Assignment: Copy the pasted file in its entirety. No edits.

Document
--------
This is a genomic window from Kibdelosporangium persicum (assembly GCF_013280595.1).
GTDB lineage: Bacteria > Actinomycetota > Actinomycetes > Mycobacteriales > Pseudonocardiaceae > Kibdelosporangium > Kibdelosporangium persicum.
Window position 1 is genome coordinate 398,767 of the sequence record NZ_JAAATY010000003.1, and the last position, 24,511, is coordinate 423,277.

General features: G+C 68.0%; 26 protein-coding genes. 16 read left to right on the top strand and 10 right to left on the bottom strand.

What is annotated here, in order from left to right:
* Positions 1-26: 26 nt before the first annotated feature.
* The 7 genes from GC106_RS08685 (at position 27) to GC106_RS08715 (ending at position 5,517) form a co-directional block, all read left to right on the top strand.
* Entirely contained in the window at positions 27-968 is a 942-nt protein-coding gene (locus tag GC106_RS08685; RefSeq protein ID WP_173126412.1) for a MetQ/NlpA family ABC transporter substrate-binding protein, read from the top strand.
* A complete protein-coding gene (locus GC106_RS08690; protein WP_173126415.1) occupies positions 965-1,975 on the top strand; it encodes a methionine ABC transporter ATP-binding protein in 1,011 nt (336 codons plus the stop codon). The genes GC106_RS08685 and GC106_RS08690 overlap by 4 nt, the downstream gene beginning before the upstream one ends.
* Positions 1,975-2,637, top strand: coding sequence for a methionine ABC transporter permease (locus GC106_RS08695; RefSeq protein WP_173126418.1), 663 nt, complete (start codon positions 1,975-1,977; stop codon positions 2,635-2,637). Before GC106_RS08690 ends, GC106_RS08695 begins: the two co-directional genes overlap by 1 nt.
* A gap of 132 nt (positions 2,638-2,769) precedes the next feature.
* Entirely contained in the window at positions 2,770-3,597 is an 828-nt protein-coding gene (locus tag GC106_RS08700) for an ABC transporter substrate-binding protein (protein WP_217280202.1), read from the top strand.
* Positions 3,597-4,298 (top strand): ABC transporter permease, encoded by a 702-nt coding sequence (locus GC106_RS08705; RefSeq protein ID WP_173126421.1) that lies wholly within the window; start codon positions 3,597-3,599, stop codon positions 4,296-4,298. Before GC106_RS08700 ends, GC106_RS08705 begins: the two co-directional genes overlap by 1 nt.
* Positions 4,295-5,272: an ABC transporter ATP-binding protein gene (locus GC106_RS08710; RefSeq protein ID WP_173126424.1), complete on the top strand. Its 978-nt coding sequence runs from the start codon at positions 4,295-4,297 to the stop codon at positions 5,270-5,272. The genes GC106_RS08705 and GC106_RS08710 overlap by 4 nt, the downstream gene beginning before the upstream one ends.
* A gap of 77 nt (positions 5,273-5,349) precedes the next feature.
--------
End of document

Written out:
This is a genomic window from Kibdelosporangium persicum (assembly GCF_013280595.1).
GTDB lineage: Bacteria > Actinomycetota > Actinomycetes > Mycobacteriales > Pseudonocardiaceae > Kibdelosporangium > Kibdelosporangium persicum.
Window position 1 is genome coordinate 398,767 of the sequence record NZ_JAAATY010000003.1, and the last position, 24,511, is coordinate 423,277.

General features: G+C 68.0%; 26 protein-coding genes. 16 read left to right on the top strand and 10 right to left on the bottom strand.

What is annotated here, in order from left to right:
* Positions 1-26: 26 nt before the first annotated feature.
* The 7 genes from GC106_RS08685 (at position 27) to GC106_RS08715 (ending at position 5,517) form a co-directional block, all read left to right on the top strand.
* Entirely contained in the window at positions 27-968 is a 942-nt protein-coding gene (locus tag GC106_RS08685; RefSeq protein ID WP_173126412.1) for a MetQ/NlpA family ABC transporter substrate-binding protein, read from the top strand.
* A complete protein-coding gene (locus GC106_RS08690; protein WP_173126415.1) occupies positions 965-1,975 on the top strand; it encodes a methionine ABC transporter ATP-binding protein in 1,011 nt (336 codons plus the stop codon). The genes GC106_RS08685 and GC106_RS08690 overlap by 4 nt, the downstream gene beginning before the upstream one ends.
* Positions 1,975-2,637, top strand: coding sequence for a methionine ABC transporter permease (locus GC106_RS08695; RefSeq protein WP_173126418.1), 663 nt, complete (start codon positions 1,975-1,977; stop codon positions 2,635-2,637). Before GC106_RS08690 ends, GC106_RS08695 begins: the two co-directional genes overlap by 1 nt.
* A gap of 132 nt (positions 2,638-2,769) precedes the next feature.
* Entirely contained in the window at positions 2,770-3,597 is an 828-nt protein-coding gene (locus tag GC106_RS08700) for an ABC transporter substrate-binding protein (protein WP_217280202.1), read from the top strand.
* Positions 3,597-4,298 (top strand): ABC transporter permease, encoded by a 702-nt coding sequence (locus GC106_RS08705; RefSeq protein ID WP_173126421.1) that lies wholly within the window; start codon positions 3,597-3,599, stop codon positions 4,296-4,298. Before GC106_RS08700 ends, GC106_RS08705 begins: the two co-directional genes overlap by 1 nt.
* Positions 4,295-5,272: an ABC transporter ATP-binding protein gene (locus GC106_RS08710; RefSeq protein ID WP_173126424.1), complete on the top strand. Its 978-nt coding sequence runs from the start codon at positions 4,295-4,297 to the stop codon at positions 5,270-5,272. The genes GC106_RS08705 and GC106_RS08710 overlap by 4 nt, the downstream gene beginning before the upstream one ends.
* A gap of 77 nt (positions 5,273-5,349) precedes the next feature.